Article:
Can Drugs Really Give You More Brain Power?

Courtesy Relativit, Dark Fields Production, LLC

Courtesy Relativit, Dark Fields Production, LLC

Before it all went wrong, Bradley Cooper in the movie Limitless made us believe that harnessing all of your brain’s potential energy was not only within reach, but also the key to unbridled success and fortune. Take one — or several — magic pills a day, and you could turn into the world’s best financial trader, beat henchmen trying to kill you, and learn a foreign language in minutes. All in a day’s work. Of course fictional plot lines don’t carry over into reality in many cases, but there’s a string of new drugs being advertised as the modern-day (hopefully henchmen-free) superdrugs that will make you more productive — not just at work, but in every facet of your life.

They’re called nootropics, and have technically been around since the 1970s in varying stages of popularity. They’re enjoying fifteen minutes of fame right now in areas like Silicon Valley, where productivity is the difference between a startup’s IPO or failure in a basement somewhere. Nootropics aren’t drugs you get from a pharmacy. They’re supplements, and at their most basic can be as simple as ingredients like caffeine and other elements found in coffee and tea.

A better brain

At their most complex, however, the nootropics are said to enhance brain function, improve memory, and provide other benefits that would help almost anyone perform their job more effectively. Michael Brandt, cofounder of one producer Nootrobox, told Gizmodo that nootropics won’t work like Limitless drugs. Instead, they’ll improve the brain in smaller intervals that compound over time. “The right analogy is compound interest. You’re not going to make a million dollars in a day,” he said. “If you can be 10 percent more productive over the course of your 20s, the amount of throughput you can achieve is phenomenal.”

Another company, TruBrain, conducted studies with its supplement on Wall Street traders to see if their decisions were more focused and accurate while taking TruBrain compared to a placebo. TruBrain’s concoction doesn’t rely on stimulants like caffeine, but instead incorporates a kind of nootropic called piracetam that’s supposed to boost mental function. TruBrain’s formula was developed by two neuroscientists, Andrew Hill of UCLA and Christoph Michel from the University of Geneva, Bloomberg reports.

Christopher Furlong/Getty Images

Christopher Furlong/Getty Images

The jury is still out on whether supplements like this are truly scientific, or if they’re a pseudoscience that’s capitalizing on the fact that young people are driven to make an impact on a tight labor market, often with big dreams of fortune from the app or software they just developed. These supplements are often compared to drugs like Adderall and modafinil, but without nasty side effects. If a seemingly harmless pill is the difference between success and failure, why not give it a shot?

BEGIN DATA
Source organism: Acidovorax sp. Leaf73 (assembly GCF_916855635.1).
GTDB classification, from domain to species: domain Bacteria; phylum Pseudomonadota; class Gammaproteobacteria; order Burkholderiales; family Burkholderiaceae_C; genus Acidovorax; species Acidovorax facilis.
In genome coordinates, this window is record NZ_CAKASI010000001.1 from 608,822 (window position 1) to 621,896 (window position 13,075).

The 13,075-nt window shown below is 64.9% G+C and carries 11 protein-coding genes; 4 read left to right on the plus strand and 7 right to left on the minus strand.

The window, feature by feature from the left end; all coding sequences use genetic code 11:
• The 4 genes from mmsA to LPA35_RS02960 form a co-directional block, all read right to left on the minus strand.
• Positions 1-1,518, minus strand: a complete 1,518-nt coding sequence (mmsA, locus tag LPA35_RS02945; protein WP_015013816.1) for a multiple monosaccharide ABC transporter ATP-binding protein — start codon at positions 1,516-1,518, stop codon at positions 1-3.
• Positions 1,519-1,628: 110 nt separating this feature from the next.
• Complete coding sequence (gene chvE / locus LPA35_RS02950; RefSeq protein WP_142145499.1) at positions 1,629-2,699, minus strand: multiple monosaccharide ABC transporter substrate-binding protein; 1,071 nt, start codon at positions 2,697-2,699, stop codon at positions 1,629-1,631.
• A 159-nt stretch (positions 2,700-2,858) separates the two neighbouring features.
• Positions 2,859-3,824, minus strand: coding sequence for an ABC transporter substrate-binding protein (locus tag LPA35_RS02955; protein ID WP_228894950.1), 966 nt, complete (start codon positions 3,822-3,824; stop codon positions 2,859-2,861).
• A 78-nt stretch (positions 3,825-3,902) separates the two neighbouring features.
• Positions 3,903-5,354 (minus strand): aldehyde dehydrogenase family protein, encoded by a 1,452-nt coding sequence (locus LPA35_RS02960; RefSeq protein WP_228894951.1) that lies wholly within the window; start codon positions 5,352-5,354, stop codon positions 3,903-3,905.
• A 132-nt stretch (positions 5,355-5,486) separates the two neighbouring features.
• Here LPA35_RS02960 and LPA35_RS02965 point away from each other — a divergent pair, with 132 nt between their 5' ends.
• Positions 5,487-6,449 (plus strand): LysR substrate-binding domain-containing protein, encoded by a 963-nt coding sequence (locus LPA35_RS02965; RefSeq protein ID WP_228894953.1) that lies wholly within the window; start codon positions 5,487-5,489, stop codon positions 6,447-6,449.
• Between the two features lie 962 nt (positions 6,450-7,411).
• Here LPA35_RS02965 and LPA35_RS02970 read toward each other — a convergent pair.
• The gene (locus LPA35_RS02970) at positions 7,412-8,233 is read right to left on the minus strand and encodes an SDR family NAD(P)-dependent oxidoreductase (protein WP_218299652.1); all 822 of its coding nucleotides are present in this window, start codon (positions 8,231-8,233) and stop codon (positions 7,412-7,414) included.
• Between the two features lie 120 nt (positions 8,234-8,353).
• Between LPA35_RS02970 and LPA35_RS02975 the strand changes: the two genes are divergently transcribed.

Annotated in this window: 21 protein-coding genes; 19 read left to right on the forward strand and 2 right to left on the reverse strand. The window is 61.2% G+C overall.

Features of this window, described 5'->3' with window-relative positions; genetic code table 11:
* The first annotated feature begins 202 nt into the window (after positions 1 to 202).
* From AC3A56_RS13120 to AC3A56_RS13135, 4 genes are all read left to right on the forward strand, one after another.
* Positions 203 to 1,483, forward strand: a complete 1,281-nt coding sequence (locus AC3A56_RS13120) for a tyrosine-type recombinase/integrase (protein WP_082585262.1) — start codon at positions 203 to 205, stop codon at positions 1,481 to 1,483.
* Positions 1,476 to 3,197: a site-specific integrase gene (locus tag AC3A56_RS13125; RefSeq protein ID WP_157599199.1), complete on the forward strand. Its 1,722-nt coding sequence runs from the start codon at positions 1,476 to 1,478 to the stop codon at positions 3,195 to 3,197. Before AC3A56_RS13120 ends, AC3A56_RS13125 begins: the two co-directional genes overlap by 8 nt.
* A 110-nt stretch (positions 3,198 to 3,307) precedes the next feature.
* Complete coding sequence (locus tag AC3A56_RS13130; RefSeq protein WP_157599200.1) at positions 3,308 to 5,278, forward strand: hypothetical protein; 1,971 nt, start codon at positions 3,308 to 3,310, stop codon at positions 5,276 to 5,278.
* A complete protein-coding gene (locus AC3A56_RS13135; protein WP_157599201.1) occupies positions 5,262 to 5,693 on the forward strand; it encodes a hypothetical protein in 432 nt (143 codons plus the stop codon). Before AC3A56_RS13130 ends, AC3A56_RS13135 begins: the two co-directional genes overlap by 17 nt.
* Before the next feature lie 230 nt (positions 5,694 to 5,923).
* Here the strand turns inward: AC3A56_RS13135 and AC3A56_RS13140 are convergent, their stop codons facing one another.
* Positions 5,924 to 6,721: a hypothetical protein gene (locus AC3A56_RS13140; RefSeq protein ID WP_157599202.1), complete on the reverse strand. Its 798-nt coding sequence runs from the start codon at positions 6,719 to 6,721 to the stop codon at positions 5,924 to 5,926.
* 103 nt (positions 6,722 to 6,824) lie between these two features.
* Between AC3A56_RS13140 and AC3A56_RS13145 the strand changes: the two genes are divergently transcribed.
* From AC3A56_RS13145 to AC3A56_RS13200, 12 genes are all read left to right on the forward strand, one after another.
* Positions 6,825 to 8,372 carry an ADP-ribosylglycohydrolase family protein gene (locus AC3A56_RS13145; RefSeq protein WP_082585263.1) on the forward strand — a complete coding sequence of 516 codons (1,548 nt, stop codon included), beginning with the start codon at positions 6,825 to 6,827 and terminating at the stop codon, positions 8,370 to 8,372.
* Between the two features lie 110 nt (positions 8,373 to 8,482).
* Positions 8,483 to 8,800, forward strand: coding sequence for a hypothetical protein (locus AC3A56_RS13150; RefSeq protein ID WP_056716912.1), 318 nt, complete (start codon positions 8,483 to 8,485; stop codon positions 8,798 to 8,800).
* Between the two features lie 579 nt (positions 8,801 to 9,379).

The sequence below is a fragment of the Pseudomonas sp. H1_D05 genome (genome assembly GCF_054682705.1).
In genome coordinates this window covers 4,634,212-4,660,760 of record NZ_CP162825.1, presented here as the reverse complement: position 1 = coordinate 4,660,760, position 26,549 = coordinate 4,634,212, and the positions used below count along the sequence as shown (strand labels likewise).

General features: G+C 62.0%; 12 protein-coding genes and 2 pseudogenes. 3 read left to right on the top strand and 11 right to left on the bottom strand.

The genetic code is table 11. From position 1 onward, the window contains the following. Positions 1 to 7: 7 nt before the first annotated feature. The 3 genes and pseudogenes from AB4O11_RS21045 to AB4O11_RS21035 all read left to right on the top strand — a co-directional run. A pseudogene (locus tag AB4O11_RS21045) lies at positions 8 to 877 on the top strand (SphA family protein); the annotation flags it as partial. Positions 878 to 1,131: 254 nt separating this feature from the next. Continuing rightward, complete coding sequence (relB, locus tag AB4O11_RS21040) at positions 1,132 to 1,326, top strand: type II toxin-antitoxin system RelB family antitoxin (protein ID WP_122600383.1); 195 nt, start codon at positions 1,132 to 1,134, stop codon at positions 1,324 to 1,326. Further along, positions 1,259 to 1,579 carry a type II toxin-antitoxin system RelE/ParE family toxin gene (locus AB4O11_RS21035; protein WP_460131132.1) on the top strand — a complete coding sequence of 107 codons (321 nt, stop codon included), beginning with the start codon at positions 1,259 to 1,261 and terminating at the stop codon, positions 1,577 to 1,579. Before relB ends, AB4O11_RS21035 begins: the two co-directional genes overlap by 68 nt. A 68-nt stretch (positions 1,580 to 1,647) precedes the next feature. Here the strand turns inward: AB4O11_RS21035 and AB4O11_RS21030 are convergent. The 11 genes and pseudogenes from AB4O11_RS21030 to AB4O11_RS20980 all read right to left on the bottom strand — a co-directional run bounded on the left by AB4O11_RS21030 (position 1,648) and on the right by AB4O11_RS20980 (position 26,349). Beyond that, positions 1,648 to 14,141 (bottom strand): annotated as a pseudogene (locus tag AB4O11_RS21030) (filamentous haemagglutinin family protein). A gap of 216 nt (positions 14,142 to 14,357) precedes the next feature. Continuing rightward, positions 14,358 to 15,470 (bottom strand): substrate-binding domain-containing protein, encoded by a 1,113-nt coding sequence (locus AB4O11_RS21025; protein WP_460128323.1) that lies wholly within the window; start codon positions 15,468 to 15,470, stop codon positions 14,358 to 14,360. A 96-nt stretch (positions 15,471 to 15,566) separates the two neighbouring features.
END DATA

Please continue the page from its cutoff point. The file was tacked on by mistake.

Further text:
The issue is that for the most part, these types of drugs don’t have much third-party oversight. That’s because supplements are regulated differently than medicines monitored by the Food and Drug Administration, and the only testing that might be done is voluntary checking by the companies themselves. Reddit has an incredibly active subreddit where participants self-test many nootropic offerings, but this crowd-sourcing testing might be best saved for the lab.

But whether it’s the placebo effect or not, many people report an increase in focus and productivity while taking some form of nootropic. What’s more, people are willing to give them a shot. Geoffrey Woo, founder of Nootrobox, told Fusion the company has been selling “five figures” worth of their products per month. At $29 per bottle of 30 pills, that’s a decent amount sales. “What people are mainly looking for is clearing brain fog, getting clarity so they can zero in on tasks at hand,” Woo explained. In many cases, users describe the experience like drinking a cup of coffee or two, but without feeling as jittery.

The bottom line is that you have to be comfortable taking a supplement that hasn’t been fully vetted by the FDA to stand up to the claims its company makes. For what it’s worth, many other supplements like vitamins and minerals are in that same boat. If it’s worth it to you to try a pill or nootropic-based energy drink to chase those 3 p.m. blues away, you’re not alone. But if you’re worried at all about it, try an afternoon cup of coffee or tea. It might just do the same thing, without the fancy packaging.

Follow Nikelle on Twitter @Nikelle_CS

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